OAKLEY, Md. (WHTM) — It certainly looks like an ant, doesn’t it?

In fact, the red velvet ant (Dasymutilla occidentalis) isn’t an ant at all, but a wasp. At around 3/4 of an inch long, it’s the largest of about 400 velvet ant species in the United States. (I photographed this one in Maryland, but they also show up in Pennsylvania.) They are solitary wasps – you won’t find large red velvet ant nests.

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Females, like the one in this video, have no wings and cannot fly. The males look pretty much like females but have black wings. They’re the ones who have to do all the flying around when it’s time to look for a mate.

There’s a bit of uncertainty about its diet. Some sources state the adult red velvet ant is a predator, eating other insects. Others suggest the adults primarily feed on nectar. (Perhaps it’s both?)

What is certain is red velvets are parasitoid wasps. After mating, the female looks for the nest of a host species, usually a ground-nesting bee or wasp. She digs into the nest and deposits her eggs on the pupae she finds there. When the red velvet ant eggs hatch, the larvae eat the pupae of the host species, then pupate themselves and emerge as adults.

You’d think insects that can only crawl along the ground would be easy pickings for other predators. But red velvet ants have a number of defenses. Their red and black coloring is a warning to predators that they’re not to be messed with. As you can see in the video they actually move pretty fast. They also have very thick, tough exoskeletons. They don’t crunch easily. If something (or someone) continues to bother them, they can secrete a smelly “stay away” chemical, and actually issue a warning squeak or chirp, using a “stridulatory organ” on their abdomen.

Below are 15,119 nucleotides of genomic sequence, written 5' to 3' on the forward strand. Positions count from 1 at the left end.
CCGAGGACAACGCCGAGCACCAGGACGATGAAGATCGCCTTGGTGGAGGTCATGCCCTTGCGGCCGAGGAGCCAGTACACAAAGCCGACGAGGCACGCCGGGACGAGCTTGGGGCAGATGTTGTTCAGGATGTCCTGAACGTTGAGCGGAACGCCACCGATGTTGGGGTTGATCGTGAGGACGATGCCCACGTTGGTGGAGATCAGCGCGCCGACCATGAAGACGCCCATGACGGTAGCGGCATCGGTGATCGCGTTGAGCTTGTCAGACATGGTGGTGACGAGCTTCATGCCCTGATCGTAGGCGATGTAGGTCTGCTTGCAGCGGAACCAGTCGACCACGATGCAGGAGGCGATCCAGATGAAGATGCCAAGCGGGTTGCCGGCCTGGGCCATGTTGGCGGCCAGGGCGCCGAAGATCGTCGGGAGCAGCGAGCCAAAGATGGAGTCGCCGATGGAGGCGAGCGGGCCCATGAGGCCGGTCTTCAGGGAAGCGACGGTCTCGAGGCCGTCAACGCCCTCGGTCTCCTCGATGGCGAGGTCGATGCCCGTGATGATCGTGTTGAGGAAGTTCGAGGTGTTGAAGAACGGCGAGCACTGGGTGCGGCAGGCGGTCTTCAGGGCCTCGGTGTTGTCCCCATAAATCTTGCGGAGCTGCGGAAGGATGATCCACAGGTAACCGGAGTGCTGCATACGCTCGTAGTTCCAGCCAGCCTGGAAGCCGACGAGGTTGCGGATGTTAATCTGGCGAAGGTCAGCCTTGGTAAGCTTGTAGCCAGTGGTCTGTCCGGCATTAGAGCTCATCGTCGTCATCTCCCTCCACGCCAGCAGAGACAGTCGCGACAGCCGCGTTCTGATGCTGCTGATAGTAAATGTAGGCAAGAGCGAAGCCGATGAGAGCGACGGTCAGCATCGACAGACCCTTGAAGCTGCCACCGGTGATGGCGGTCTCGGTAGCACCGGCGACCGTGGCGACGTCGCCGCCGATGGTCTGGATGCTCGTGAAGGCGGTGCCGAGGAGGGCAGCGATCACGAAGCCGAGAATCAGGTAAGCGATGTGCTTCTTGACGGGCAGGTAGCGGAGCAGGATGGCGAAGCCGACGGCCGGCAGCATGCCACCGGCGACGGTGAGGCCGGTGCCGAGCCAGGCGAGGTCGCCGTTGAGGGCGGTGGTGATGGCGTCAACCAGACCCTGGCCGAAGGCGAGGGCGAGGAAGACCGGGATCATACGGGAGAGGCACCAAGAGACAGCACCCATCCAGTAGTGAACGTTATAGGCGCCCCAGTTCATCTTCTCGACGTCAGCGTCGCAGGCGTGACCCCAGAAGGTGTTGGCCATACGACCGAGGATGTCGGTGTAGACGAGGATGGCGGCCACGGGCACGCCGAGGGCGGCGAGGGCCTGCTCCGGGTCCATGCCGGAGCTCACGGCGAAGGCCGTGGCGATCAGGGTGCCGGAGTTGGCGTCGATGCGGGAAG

And when all else fails, there’s always the sting.

The sting of a red velvet ant is up there in “you won’t die, you just wish you could” territory. Dr. Justin Schmidt’s sting pain index ranks it at 3 out of 4, with 4 being the most painful. The sting has earned the red velvet ant the nickname “cow killer”, though there seems to be no evidence of them actually ever taking down a cow. One thing is certain, a predator that tries to eat a red velvet ant once is unlikely to try it twice.

(The male has no stinger, but fakes stinging pretty convincingly, sometimes even startling trained entomologists into dropping them.)

Fortunately for us, the red velvet ant is not an aggressive insect. She just wants to do her red velvet ant thing, and be left alone. If you see one, enjoy watching a truly interesting member of the insect world. Just remember, look but don’t touch.

For more about the Justin Schmidt sting pain index, click here.